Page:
Rights groups raised concerns that it would be premature to remove sanctions.
US-imposed economic and trade sanctions against Sudan will come to an end on October 12 after President Donald Trump issued a decree Friday. But the decision effectively ends a 20-year US economic embargo against Sudan.
Omar al-Bashir, who took power in a military coup in 1989, faces genocide charges at the worldwide criminal court relating to extensive human rights abuses perpetrated by Sudanese forces against civilians in Darfur, the western region gripped by bloodshed since 2003, when rebels took up arms against the government, accusing it of discrimination and neglect. In 2013, for example, Sudan reportedly purchased more than six million dollars worth of North Korean man-portable surface-to-air missiles in a deal that flouted United Nations arms sanctions against both countries.
According to Nauert, the USA action "came about through a focused, 16-month diplomatic effort to make progress with Sudan in these key areas". It also remains subject to separate United Nations Security Council sanctions related to its violent crackdown on opposition groups in Darfur, for which Sudan's President, Omar al-Bashir, faces worldwide criminal prosecution on charges of crimes against humanity, including genocide.
Sudan has also agreed not to seek arms deals with North Korea.
Shortly before leaving office, Obama temporarily eased penalties against the country.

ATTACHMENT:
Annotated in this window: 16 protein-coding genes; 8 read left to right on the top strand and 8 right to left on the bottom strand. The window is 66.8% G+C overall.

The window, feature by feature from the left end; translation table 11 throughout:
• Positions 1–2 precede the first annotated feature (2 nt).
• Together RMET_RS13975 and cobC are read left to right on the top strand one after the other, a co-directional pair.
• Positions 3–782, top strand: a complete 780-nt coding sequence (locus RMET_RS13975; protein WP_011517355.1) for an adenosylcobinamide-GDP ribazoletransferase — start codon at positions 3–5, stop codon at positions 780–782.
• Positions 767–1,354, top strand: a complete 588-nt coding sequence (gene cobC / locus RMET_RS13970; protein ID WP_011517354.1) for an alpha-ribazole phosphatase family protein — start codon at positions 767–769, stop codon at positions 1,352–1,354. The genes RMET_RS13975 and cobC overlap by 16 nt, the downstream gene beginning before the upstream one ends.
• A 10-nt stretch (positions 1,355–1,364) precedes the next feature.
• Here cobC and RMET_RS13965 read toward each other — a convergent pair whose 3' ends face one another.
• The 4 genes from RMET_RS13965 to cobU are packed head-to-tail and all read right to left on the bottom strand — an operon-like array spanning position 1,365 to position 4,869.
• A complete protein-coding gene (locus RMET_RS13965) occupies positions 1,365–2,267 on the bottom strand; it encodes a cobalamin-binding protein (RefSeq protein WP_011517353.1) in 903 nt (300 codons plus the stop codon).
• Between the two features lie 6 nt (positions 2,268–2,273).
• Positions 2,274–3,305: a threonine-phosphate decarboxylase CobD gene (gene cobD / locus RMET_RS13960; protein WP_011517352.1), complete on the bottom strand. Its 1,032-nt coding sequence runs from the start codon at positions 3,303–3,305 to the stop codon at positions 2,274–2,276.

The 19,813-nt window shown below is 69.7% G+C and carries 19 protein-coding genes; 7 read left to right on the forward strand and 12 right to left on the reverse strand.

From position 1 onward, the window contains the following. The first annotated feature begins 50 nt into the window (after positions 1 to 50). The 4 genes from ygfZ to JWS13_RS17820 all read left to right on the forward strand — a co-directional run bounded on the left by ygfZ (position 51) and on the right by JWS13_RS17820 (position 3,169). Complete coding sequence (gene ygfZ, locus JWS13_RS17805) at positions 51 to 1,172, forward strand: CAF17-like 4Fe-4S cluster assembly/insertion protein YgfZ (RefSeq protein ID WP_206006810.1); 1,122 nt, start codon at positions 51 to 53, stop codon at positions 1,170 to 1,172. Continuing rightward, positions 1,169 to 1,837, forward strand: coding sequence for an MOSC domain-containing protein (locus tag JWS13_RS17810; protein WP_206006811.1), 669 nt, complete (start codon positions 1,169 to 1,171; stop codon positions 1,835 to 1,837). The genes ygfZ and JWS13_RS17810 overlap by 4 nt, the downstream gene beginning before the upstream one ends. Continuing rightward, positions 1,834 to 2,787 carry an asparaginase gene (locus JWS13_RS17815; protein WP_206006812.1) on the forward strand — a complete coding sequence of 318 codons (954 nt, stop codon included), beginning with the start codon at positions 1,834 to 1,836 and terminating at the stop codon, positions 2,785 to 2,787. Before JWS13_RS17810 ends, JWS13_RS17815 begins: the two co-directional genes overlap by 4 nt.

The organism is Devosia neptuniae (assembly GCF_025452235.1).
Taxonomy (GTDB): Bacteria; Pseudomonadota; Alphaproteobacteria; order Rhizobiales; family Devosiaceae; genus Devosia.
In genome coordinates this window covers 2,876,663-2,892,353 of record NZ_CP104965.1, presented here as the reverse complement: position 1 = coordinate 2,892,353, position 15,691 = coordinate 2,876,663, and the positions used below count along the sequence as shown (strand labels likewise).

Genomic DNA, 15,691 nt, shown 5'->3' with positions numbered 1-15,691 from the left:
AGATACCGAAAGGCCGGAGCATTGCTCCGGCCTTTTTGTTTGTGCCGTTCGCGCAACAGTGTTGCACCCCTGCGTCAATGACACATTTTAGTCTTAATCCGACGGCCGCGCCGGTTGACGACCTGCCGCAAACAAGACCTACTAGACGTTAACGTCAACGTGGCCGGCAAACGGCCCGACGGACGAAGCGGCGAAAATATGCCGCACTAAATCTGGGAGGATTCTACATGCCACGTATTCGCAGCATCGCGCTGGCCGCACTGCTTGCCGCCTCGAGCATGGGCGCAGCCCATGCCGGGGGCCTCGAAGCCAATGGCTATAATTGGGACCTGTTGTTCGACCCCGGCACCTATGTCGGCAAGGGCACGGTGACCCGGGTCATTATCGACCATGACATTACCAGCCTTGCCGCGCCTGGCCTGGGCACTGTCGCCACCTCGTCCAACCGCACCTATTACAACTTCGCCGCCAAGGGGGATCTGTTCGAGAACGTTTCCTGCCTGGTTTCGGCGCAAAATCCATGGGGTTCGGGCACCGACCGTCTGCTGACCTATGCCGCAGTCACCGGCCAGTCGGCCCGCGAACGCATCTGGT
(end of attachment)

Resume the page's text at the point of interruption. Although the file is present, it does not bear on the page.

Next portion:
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The United States is preparing to lift decades-old economic sanctions against Sudan, citing improvement on human rights and progress on counter-terrorism, a U.S. official said on Thursday. Last week the Trump administration removed Sudan from its controversial list of countries whose citizens travel to the USA is severely restricted. Al-Bashir is wanted by the International Criminal Court to face genocide charges related to the Darfur conflict.
Yet Sudan is expected to stay on the State Department's list of state sponsors of terrorism, until a separate review determines whether it can be removed.
The United Nations says 300,000 people have died in the conflict and 2.7 million have fled their homes.
Senior State Department officials emphasized that that status was not affected by Friday's announcement and more progress would be needed if Sudan were to leave that unsavory company. A further round of sanctions was put in place in 2006 in response to Sudanese forces' actions in the troubled Darfur region.